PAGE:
If two ex-spouses have an argument, or if one parent does not like the other parent’s new partner, that typically does not qualify as seriously endangering the child mentally, physically, or emotionally. On the other hand, if the other parent (or his or her new love interest) is physically or verbally abusive to the child, that is grounds for seeking supervised parenting time. In some cases involving domestic abuse to the other parent or the child, the court may issue an order of protection to limit or restrict an allegedly abusive parent’s access to the child entirely.
If one parent is diagnosed as mentally ill or is found to be abusing drugs or alcohol, those would be valid reasons for supervised parenting time. After a certain amount of time, supervised parenting time orders can be reviewed to determine if they should be reversed or modified. This could happen in cases where an alcoholic parent becomes sober, or if they are under the care of a physician and are seeking treatment or therapy for a mental disorder.

Who Can Supervise Parenting Time?

Once supervised parenting time is ordered, the court can appoint another family member, a friend, or a third party to supervise the visits between a parent and child. Supervised parenting time centers can provide a neutral meeting place where trained staff or social workers can observe the visits. In most scenarios, there is no fee for low-income families to attend these centers.
In Illinois, courts can place other types of restrictions on parenting time if they determine it is necessary or in the best interest of the child, including specifying certain locations for visits,  denying parenting time when the parent is under the influence of drugs or alcohol, or restricting overnight parenting time.
Normally, only parents have a legal right to parenting time. In certain situations, however,  grandparents, great-grandparents, step-parents, and siblings can request a visitation order from the court if they so choose.

Contact a DuPage County Parenting Time Lawyer

Divorce can be difficult in many ways. If certain events lead to you being required to have supervised parenting time with your child, you should speak to a diligent Wheaton family law attorney. We can review your case to determine if the order can be reversed or modified. Call our office today at 630-871-1002 for a free consultation.

Sources: http://www.ilga.gov/legislation/ilcs/ilcs4.asp?ActID=2086&ChapterID=59&SeqStart=8300000&SeqEnd=10000000

http://www.ilga.gov/legislation/ilcs/documents/075000050K603.10.htmhttps://www.ourfamilywizard.com/blog/making-most-supervised-visitation

 

House Bill Poised to Change Visitation Rules

child custody, visitation, divorce, family law, Wheaton divorce lawyer, Illinois family lawerA new bill currently making its way through the Illinois legislature could have a big impact on how judges assign visitation rights. The bill, HB 5425, recently made its way out of committee and is now headed to the floor of the Illinois House of Representatives for debate. At present the bill’s chances of passing are still unclear. Its sponsor has agreed to refrain from calling for a vote in light of a family law overhaul bill that has been waiting for a vote since 2012, but that may change if the omnibus bill stalls for much longer.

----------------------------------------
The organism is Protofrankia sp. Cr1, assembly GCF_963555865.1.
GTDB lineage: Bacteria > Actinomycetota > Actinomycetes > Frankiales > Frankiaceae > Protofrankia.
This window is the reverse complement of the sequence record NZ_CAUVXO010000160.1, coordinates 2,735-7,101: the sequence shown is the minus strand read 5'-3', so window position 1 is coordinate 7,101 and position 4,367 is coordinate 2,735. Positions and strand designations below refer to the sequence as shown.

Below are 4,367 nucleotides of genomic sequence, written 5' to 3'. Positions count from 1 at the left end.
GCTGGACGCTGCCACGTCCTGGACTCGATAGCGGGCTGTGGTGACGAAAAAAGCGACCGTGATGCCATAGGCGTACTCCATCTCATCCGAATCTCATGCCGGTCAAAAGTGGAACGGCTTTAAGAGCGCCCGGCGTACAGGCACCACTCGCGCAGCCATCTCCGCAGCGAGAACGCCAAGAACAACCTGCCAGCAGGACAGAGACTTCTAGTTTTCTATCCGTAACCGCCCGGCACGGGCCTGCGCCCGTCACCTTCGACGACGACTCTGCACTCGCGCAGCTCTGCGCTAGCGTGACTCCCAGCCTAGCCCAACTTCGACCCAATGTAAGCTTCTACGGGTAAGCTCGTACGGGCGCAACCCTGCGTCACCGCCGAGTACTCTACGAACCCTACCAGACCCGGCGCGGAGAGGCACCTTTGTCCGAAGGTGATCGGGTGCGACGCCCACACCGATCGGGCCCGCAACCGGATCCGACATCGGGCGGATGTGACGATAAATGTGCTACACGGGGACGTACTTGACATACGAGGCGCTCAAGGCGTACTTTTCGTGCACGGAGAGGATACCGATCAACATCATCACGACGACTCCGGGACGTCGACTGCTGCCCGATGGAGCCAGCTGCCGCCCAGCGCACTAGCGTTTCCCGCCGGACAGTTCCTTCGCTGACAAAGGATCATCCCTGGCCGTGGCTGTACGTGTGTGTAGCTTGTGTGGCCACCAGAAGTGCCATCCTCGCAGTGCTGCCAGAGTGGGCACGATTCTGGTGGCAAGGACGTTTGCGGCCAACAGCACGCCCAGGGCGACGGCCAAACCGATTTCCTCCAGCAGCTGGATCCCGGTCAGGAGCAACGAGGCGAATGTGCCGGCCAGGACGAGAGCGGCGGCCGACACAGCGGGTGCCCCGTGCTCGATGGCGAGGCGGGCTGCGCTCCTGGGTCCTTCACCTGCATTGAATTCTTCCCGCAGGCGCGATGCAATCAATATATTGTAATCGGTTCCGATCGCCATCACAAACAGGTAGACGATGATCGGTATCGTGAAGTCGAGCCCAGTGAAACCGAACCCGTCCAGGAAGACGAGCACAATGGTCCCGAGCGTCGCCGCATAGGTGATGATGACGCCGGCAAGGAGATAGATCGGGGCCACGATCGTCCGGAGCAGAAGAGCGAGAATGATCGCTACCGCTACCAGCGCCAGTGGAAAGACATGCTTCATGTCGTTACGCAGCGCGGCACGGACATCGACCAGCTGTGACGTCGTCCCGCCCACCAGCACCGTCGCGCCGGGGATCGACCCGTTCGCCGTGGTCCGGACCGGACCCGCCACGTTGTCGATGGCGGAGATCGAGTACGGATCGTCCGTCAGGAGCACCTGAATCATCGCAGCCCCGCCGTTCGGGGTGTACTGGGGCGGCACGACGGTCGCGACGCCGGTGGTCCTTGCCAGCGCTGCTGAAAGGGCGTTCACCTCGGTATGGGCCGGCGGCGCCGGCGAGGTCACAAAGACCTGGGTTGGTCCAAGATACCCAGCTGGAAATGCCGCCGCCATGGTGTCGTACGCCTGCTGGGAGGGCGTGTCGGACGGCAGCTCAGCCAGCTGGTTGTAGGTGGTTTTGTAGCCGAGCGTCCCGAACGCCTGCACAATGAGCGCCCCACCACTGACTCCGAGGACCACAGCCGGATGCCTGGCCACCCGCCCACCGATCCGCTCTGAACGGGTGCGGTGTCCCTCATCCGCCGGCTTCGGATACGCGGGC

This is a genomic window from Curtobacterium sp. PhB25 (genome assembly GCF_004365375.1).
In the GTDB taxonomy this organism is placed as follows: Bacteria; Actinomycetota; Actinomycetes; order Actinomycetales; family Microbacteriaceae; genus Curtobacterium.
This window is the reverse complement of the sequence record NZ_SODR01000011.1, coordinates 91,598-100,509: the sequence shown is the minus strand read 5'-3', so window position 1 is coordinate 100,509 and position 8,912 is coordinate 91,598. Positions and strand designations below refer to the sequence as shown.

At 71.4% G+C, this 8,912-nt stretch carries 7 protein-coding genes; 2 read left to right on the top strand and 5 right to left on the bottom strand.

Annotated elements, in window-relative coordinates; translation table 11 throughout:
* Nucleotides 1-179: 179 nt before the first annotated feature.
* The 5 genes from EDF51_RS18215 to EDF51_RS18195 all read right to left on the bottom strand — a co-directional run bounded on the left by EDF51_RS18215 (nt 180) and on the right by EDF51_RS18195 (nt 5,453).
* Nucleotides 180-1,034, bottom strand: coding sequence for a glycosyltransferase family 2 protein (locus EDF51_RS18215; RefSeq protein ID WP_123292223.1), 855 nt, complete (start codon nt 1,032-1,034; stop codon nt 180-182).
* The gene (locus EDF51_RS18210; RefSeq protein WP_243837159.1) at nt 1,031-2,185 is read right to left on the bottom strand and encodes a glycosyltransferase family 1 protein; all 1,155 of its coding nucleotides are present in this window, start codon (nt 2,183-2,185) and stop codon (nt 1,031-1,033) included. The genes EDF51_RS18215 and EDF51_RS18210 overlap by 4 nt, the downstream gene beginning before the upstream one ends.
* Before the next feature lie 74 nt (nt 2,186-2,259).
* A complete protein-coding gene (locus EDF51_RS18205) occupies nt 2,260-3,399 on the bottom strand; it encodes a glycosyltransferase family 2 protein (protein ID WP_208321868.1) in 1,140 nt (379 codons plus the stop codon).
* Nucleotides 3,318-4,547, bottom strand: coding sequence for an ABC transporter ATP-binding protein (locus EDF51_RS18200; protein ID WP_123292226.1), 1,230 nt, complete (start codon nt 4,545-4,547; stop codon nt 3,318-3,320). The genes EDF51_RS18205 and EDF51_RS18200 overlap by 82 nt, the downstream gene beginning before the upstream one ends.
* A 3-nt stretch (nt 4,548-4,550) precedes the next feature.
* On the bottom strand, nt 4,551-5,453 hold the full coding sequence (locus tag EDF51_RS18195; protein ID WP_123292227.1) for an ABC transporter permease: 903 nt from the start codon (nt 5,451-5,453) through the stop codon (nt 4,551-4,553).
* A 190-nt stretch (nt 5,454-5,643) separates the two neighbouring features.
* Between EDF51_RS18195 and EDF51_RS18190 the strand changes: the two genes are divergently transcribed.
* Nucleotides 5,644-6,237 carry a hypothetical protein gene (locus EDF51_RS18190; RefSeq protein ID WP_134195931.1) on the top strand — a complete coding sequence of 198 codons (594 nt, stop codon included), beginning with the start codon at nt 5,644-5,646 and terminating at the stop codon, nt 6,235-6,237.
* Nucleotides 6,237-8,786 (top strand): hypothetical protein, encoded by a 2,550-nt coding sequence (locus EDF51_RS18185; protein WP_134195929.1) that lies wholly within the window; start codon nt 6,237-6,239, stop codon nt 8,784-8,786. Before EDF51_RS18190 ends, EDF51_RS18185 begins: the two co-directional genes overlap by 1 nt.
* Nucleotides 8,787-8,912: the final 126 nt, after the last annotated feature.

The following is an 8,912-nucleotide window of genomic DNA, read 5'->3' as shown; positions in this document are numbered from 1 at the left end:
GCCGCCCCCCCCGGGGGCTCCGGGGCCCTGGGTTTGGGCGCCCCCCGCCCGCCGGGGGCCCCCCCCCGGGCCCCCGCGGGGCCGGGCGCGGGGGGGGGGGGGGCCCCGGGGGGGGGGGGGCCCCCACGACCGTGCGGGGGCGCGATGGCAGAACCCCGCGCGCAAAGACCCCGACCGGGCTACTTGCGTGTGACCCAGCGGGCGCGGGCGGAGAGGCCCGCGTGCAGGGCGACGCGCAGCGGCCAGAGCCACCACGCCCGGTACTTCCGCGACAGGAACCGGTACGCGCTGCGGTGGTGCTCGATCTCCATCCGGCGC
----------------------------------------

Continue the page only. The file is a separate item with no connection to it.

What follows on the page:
The Bill’s Provisions

 If HB 5425 does make it into law, it could have a profound effect on the way judges handle visitation for non-custodial parents. The first portion of the bill gives parents a 90-day window to produce their own, mutually-agreeable parenting plan. If the parents cannot agree, then the bill gives the court the power to make visitation decisions.

The legislators developed the bill with the view that it was important to foster strong relationships between parents and children. To that end, it creates presumption that children are best served by spending equal time with both of their parents. Because it is just a presumption, the parents are both allowed to introduce evidence to try to show that equal time is not in the best interests of the child’s “physical, mental, moral, and emotional health.” If one of the parents can prove that by “clear and convincing evidence,” then the court is allowed to place restrictions on the parenting time. However, the bill appears to place a mandatory floor of no less than 35 percent of parenting time to the non-custodial parent.

 Opposition to the Bill

 The bill has also generated opposition from some parts of the state government. People are concerned about both the presumption that equal time is best for the child and the 35 percent floor for non-custodial parenting time. They feel that a child custody decision is a fact-intensive inquiry that benefits from strong scrutiny on a case-by-case basis, and that a formulaic set of rules is not the best way to make those decisions.

Proponents of the bill, including some therapists, respond to that criticism by pointing out that the adversarial process that makes up the current court system is not the best way of deciding child custody issues, and that the conflict can cause children emotional distress. They believe that if this bill becomes law, it can reduce that problem by streamlining the divorce process and making it more collaborative rather than confrontational.

 With law surrounding divorce and child custody constantly changing, it is important to find an experienced DuPage County divorce lawyer to help you receive the most up to date consultation on your family law issues.